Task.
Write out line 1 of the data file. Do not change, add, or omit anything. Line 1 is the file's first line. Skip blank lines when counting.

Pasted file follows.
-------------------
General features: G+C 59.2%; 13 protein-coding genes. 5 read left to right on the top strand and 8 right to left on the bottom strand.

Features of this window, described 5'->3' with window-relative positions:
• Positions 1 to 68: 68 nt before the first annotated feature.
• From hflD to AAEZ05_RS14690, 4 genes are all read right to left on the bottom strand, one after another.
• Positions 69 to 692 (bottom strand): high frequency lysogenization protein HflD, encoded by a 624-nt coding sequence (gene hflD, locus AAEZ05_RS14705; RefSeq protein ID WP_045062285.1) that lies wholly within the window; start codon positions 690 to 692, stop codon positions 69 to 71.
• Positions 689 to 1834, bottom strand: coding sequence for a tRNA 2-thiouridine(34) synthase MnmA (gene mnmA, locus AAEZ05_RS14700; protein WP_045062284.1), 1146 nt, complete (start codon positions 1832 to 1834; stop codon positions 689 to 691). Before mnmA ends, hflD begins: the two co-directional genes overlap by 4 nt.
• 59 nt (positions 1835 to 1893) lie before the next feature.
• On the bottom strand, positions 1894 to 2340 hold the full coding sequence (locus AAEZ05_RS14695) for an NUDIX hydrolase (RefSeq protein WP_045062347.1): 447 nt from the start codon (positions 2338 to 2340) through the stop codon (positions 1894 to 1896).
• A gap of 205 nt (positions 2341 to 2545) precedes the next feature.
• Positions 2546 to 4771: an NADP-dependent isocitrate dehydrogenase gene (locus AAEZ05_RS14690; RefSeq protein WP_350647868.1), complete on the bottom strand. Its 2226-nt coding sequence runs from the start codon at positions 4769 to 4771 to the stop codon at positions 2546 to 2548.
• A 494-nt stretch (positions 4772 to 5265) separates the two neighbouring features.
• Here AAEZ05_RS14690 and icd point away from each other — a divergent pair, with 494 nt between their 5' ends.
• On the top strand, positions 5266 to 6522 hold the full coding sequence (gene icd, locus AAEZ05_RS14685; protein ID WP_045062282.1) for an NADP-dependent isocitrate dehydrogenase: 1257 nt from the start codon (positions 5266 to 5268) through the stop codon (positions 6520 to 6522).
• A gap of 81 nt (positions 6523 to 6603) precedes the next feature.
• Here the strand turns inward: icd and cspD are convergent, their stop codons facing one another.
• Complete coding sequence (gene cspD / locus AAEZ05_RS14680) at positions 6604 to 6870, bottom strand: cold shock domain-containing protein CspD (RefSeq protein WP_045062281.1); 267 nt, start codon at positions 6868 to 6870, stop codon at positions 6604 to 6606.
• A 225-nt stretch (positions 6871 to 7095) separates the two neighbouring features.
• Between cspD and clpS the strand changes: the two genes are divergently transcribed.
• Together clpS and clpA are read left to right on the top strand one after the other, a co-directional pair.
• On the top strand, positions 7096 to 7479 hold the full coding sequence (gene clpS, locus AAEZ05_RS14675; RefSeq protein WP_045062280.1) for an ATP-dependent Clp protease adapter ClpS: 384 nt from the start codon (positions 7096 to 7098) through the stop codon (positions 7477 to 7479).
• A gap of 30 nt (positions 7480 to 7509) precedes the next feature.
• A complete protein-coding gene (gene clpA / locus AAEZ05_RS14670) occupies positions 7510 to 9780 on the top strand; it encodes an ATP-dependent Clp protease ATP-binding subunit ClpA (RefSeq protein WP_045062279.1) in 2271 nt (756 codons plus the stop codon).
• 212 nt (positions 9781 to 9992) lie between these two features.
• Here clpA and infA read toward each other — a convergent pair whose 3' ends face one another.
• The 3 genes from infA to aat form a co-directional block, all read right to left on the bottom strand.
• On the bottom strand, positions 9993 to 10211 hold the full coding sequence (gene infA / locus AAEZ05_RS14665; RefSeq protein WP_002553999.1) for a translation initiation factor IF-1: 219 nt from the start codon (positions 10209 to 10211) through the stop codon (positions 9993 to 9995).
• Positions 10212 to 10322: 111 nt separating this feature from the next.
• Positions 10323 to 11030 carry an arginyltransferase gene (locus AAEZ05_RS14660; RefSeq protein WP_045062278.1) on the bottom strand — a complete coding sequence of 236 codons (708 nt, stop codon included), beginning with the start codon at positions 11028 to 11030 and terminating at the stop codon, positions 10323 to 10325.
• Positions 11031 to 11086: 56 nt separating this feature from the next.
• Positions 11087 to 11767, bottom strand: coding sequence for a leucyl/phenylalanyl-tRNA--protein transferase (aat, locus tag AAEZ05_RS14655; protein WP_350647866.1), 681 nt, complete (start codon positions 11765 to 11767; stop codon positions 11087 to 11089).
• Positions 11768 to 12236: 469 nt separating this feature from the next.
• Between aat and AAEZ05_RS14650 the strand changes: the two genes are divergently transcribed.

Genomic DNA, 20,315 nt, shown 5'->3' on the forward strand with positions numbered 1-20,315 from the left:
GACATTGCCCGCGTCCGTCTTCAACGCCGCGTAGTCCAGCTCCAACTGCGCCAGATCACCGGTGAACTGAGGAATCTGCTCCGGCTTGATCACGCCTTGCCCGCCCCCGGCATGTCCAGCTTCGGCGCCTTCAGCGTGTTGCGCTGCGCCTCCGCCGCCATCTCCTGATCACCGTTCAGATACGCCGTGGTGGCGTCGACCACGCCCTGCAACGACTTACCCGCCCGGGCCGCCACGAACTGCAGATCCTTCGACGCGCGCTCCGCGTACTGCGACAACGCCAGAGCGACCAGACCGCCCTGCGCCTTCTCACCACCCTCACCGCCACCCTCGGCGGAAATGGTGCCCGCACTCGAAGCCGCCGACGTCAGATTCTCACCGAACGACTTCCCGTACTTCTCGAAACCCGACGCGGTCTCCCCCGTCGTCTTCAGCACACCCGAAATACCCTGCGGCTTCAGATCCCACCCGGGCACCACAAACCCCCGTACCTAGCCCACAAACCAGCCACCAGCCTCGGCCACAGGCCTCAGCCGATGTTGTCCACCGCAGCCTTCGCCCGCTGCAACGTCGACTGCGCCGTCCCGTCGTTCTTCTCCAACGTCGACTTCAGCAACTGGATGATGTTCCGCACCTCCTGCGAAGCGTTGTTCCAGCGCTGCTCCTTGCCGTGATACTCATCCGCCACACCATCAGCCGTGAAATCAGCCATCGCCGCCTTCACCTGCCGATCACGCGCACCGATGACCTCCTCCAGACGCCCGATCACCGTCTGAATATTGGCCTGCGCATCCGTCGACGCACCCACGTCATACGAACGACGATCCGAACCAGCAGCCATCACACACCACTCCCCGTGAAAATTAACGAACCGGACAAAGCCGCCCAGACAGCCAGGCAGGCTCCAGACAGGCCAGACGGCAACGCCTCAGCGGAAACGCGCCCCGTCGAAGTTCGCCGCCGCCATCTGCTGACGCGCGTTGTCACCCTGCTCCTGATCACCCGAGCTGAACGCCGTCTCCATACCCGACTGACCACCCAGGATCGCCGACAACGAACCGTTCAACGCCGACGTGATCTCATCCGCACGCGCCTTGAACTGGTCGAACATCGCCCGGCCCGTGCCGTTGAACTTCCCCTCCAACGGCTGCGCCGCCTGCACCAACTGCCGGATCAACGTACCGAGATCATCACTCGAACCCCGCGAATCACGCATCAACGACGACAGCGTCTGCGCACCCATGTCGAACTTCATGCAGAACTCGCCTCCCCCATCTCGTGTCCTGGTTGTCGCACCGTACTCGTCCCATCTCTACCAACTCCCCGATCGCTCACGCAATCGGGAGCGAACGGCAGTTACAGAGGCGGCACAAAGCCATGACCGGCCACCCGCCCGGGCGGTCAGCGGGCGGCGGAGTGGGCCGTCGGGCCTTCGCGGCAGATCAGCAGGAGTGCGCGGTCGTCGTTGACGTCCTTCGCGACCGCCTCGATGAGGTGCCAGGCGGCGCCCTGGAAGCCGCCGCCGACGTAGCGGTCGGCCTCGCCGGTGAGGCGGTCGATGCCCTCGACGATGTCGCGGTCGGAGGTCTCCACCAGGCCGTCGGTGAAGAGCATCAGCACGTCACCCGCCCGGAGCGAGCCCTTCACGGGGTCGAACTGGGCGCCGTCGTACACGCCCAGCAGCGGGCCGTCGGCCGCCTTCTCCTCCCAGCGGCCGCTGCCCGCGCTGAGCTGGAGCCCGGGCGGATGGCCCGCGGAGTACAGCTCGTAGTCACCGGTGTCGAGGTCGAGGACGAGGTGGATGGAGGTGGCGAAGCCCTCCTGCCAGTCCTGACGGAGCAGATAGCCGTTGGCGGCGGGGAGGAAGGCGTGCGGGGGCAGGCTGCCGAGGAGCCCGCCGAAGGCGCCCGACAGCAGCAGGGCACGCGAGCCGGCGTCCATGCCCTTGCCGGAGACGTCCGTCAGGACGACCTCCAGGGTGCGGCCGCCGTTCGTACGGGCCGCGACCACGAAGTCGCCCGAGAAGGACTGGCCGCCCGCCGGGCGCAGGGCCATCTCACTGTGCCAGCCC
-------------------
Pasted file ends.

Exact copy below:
General features: G+C 59.2%; 13 protein-coding genes. 5 read left to right on the top strand and 8 right to left on the bottom strand.